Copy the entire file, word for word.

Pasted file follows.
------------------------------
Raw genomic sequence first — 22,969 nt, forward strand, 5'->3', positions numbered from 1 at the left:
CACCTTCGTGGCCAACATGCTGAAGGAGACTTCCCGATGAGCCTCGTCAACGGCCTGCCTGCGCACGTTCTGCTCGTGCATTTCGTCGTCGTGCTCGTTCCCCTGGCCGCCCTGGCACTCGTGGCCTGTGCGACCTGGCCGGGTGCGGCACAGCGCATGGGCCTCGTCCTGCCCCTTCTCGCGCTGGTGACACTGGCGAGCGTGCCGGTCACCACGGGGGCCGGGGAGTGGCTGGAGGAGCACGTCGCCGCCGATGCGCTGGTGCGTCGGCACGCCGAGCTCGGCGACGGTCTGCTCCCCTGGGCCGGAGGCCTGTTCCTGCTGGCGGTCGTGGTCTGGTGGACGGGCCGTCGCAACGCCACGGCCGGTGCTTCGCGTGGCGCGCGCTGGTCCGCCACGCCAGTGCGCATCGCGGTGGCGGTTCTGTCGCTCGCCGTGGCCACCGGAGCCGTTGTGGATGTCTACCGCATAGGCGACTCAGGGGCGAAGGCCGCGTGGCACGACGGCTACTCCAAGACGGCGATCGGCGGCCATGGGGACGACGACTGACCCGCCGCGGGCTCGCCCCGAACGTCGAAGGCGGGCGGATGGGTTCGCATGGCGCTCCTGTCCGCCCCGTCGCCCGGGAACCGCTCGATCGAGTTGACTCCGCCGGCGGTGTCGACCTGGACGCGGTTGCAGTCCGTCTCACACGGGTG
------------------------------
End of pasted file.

Raw genomic sequence first — 22,969 nt, forward strand, 5'->3', positions numbered from 1 at the left:
CACCTTCGTGGCCAACATGCTGAAGGAGACTTCCCGATGAGCCTCGTCAACGGCCTGCCTGCGCACGTTCTGCTCGTGCATTTCGTCGTCGTGCTCGTTCCCCTGGCCGCCCTGGCACTCGTGGCCTGTGCGACCTGGCCGGGTGCGGCACAGCGCATGGGCCTCGTCCTGCCCCTTCTCGCGCTGGTGACACTGGCGAGCGTGCCGGTCACCACGGGGGCCGGGGAGTGGCTGGAGGAGCACGTCGCCGCCGATGCGCTGGTGCGTCGGCACGCCGAGCTCGGCGACGGTCTGCTCCCCTGGGCCGGAGGCCTGTTCCTGCTGGCGGTCGTGGTCTGGTGGACGGGCCGTCGCAACGCCACGGCCGGTGCTTCGCGTGGCGCGCGCTGGTCCGCCACGCCAGTGCGCATCGCGGTGGCGGTTCTGTCGCTCGCCGTGGCCACCGGAGCCGTTGTGGATGTCTACCGCATAGGCGACTCAGGGGCGAAGGCCGCGTGGCACGACGGCTACTCCAAGACGGCGATCGGCGGCCATGGGGACGACGACTGACCCGCCGCGGGCTCGCCCCGAACGTCGAAGGCGGGCGGATGGGTTCGCATGGCGCTCCTGTCCGCCCCGTCGCCCGGGAACCGCTCGATCGAGTTGACTCCGCCGGCGGTGTCGACCTGGACGCGGTTGCAGTCCGTCTCACACGGGTG